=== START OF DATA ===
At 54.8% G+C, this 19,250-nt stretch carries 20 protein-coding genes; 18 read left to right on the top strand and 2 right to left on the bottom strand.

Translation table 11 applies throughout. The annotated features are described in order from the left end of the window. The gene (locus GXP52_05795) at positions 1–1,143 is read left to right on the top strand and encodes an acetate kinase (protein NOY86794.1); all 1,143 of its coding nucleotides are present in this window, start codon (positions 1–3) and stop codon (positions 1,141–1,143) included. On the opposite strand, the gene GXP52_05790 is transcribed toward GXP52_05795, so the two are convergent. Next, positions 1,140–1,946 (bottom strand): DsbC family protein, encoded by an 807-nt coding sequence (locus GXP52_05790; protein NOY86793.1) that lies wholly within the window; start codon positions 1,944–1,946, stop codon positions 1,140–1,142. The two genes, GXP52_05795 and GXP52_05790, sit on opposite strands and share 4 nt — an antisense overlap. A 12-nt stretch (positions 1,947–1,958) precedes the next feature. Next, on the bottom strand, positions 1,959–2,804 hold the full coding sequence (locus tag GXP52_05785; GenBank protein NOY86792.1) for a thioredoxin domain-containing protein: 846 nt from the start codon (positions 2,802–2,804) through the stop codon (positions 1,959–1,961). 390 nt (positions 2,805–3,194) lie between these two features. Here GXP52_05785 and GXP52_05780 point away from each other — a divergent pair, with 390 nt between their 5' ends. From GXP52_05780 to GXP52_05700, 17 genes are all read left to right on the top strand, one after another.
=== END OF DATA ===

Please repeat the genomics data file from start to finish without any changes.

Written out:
At 54.8% G+C, this 19,250-nt stretch carries 20 protein-coding genes; 18 read left to right on the top strand and 2 right to left on the bottom strand.

Translation table 11 applies throughout. The annotated features are described in order from the left end of the window. The gene (locus GXP52_05795) at positions 1–1,143 is read left to right on the top strand and encodes an acetate kinase (protein NOY86794.1); all 1,143 of its coding nucleotides are present in this window, start codon (positions 1–3) and stop codon (positions 1,141–1,143) included. On the opposite strand, the gene GXP52_05790 is transcribed toward GXP52_05795, so the two are convergent. Next, positions 1,140–1,946 (bottom strand): DsbC family protein, encoded by an 807-nt coding sequence (locus GXP52_05790; protein NOY86793.1) that lies wholly within the window; start codon positions 1,944–1,946, stop codon positions 1,140–1,142. The two genes, GXP52_05795 and GXP52_05790, sit on opposite strands and share 4 nt — an antisense overlap. A 12-nt stretch (positions 1,947–1,958) precedes the next feature. Next, on the bottom strand, positions 1,959–2,804 hold the full coding sequence (locus tag GXP52_05785; GenBank protein NOY86792.1) for a thioredoxin domain-containing protein: 846 nt from the start codon (positions 2,802–2,804) through the stop codon (positions 1,959–1,961). 390 nt (positions 2,805–3,194) lie between these two features. Here GXP52_05785 and GXP52_05780 point away from each other — a divergent pair, with 390 nt between their 5' ends. From GXP52_05780 to GXP52_05700, 17 genes are all read left to right on the top strand, one after another.